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August 23, 2013

Historical Echoes: It Wasn’t Brain Surgery – It Was the First Economic Table

Amy Farber

François
Quesnay
, an eighteenth-century brain surgeon and physician to France’s King Louis XV, was also
the first to put economic data into a table. He became
interested in economics while serving the king at Versailles. Quesnay led the physiocrats, the
first economic school of thinking and supporters of a reduction in taxes on
agriculture and of relatively laissez-faire policy. In 1758, he wrote Tableau Oeconomique (Economic Table – the table itself
appears on Roman numeral p. x), which explores the relationship between
economic classes. (You can view the tabular
part
of the original manuscript of the Economic Table on the Archives de France website and a larger image here.)


    
Quesnay endeavored to prove that the economic misery of the people
might be relieved by measures that should at the same time improve the royal
finances (at the time, France’s finances were a wreck due to the reign of the
previous king, Louis XIV).

    
According to the English-language preface written in the 1894
edition (linked to above):

The nation, Quesnay thought, should cease
to live upon its capital to the detriment of efficient production, and a
greater portion of wealth should be devoted to the support of agricultural
industry . . . a smaller to such relative superfluities as decoration . . . while a
more equitable and economical principle of taxation should be adopted . . . . The
economic activities of the nation freed from their former shackles were to be
allowed free play . . . . The statesman’s rule of thumb was to be laissez-faire; and
his danger-post was, in the words of Quesnay’s motto, pauvres paysans, pauvre royaume;
pauvre royaume, pauvre roi.

    
That’s “poor farmers, poor kingdom; poor kingdom, poor king.” It
was Quesnay who coined the term “laissez-faire.”

    
According to the same introduction, the economic table works in
the following way:

The Tableau Oeconomique essays, by analysis of the circulation of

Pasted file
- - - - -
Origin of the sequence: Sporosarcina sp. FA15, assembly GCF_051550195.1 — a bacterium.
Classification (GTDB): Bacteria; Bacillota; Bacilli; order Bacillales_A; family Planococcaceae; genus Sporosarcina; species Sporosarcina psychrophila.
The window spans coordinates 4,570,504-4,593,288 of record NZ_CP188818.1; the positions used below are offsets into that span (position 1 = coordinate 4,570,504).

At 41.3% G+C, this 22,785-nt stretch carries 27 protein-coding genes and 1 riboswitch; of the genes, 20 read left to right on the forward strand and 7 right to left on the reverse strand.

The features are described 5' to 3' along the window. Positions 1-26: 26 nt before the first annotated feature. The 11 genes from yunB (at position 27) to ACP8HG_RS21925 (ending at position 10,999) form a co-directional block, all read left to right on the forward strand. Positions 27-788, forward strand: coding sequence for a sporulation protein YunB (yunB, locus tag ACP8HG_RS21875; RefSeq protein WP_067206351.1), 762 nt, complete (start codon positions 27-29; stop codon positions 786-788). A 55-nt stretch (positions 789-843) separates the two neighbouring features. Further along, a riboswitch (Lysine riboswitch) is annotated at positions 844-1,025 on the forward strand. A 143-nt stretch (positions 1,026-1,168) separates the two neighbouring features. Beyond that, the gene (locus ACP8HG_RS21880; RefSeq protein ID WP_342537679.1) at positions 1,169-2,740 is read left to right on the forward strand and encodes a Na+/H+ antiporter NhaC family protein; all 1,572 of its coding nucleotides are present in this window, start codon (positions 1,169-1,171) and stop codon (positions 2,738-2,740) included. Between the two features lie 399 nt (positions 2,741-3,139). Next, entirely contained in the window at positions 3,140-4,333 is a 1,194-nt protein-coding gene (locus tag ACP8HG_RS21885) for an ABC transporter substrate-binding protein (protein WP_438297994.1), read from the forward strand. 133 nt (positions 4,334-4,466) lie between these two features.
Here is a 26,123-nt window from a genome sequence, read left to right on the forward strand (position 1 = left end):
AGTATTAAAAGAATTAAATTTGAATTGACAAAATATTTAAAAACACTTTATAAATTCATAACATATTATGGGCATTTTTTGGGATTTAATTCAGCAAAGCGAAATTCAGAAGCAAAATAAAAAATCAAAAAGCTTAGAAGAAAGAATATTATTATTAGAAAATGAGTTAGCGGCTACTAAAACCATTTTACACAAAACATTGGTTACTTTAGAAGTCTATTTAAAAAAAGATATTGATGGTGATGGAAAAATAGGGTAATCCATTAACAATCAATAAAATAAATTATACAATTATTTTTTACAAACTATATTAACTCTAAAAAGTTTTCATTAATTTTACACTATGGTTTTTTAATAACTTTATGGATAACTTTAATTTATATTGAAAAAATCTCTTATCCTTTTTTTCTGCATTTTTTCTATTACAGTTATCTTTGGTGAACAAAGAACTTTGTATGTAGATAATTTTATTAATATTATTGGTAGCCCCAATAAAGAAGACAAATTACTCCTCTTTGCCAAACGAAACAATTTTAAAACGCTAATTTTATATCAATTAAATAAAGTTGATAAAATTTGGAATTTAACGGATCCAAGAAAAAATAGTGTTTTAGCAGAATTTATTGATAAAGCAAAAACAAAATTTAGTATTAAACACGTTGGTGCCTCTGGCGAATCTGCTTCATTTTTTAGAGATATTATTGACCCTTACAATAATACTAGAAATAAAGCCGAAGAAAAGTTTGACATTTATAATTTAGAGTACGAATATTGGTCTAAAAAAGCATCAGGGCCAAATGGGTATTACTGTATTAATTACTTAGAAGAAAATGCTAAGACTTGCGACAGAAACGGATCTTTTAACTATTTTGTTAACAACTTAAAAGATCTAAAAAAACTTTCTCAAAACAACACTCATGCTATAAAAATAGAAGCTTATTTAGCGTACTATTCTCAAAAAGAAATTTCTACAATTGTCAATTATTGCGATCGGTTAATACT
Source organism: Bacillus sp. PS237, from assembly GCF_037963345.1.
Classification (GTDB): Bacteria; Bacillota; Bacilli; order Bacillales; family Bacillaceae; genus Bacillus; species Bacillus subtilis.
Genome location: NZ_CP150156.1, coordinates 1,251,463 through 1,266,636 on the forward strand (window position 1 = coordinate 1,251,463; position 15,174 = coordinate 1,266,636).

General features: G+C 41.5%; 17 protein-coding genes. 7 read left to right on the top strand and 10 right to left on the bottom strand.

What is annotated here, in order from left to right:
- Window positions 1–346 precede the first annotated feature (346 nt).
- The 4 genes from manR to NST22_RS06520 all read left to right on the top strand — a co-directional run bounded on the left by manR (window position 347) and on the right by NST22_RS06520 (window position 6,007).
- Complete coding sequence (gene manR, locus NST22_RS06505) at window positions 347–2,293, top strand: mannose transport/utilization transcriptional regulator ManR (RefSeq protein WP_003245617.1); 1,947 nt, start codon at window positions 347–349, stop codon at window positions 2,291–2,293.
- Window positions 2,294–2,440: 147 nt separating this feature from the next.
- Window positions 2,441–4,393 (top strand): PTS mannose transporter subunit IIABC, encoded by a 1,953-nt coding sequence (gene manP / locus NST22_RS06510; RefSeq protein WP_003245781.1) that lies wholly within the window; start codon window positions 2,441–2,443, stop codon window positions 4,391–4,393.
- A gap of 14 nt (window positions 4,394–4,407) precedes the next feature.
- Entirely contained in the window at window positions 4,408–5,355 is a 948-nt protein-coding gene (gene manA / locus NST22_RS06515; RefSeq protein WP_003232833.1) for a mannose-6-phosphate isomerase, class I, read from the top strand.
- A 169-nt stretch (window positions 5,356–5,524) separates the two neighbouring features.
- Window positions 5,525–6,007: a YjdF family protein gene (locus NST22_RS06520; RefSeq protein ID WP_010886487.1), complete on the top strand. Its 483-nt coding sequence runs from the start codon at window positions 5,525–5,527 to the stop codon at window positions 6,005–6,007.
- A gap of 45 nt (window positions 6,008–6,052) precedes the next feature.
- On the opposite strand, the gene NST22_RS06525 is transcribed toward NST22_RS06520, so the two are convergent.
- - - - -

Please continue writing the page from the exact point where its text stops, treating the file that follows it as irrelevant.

wealth, to shew the importance of wise consumption in the accumulation of
reproductive capital. It is assumed that agriculture . . . yields a return of 100
per cent. The further hypothesis is adopted of an equal division of expenses
into those which are “productive” and those which are not, and the continued
reproduction of the productive expenses is shewn on the left of the table, the
successive sections of unproductive expenses on the right. If the hypothesis be
modified so as to allow the right hand column to preponderate at the expense of
the left “it is seen that an opulent nation may very rapidly be ruined by . . . excessive luxury of decoration.” Conversely a preponderance on the left will
increase the national resources.

    
A helpful six-and-a-half-minute slide presentation from George Mason University’s Mercatus
Center
explains the economic table further:

The Tableau . . . a somewhat strange
zig-zag diagram but basically the zig-zags are tracing the flow of funds
through an economy and the diagram is intended to be used for what we would now
call comparative statics—that is, you would introduce some change in funds
or economic activity at some point in the diagram and then, by following the
zig-zags, you would trace how this would affect the overall economy.

    
According to that presentation, Quesnay’s writings introduced the
macroeconomic idea of an economy as a circular flow; influenced Anne-Robert-Jacques
Turgot, Adam Smith, and Karl Marx; and fed into modern economic tools like
input-output tables, computable general equilibrium models, and the idea of the
economy being something computable. In addition, Quesnay proposed a single tax on land, an idea that became quite influential and that economists
still view favorably
. The narrator suggests that Quesnay’s
familiarity with the human circulatory system probably fed into his characterization
of funds flowing through an economy.

    
A blog post by an
economics professor/blogger contains an interesting discussion of the Tableau Oeconomique, explains the
economic classes envisioned by Quesnay, and provides an easier-to-read, modern
rendering of Quesnay’s table.

    
What kind of brain surgeon could Quesnay possibly have been in the
mid-1700s? According to the abstract for a
1985 article in Neurosurgery,
“Francois Quesnay and the birth of brain surgery”:

Quesnay, still famous as economist and
as the founder of one of the earliest systems of economics, is largely
forgotten as a surgeon, although he was the first to advocate cortical incision
and exploration of the brain for abscesses and tumors.

Disclaimer
The views expressed in this post are those of the author and do not necessarily reflect the position of the Federal Reserve Bank of New York or the Federal Reserve System. Any errors or omissions are the responsibility of the author.


Amy Farber is a research librarian in the Federal Reserve
Bank of New York’s Research and Statistics Group.

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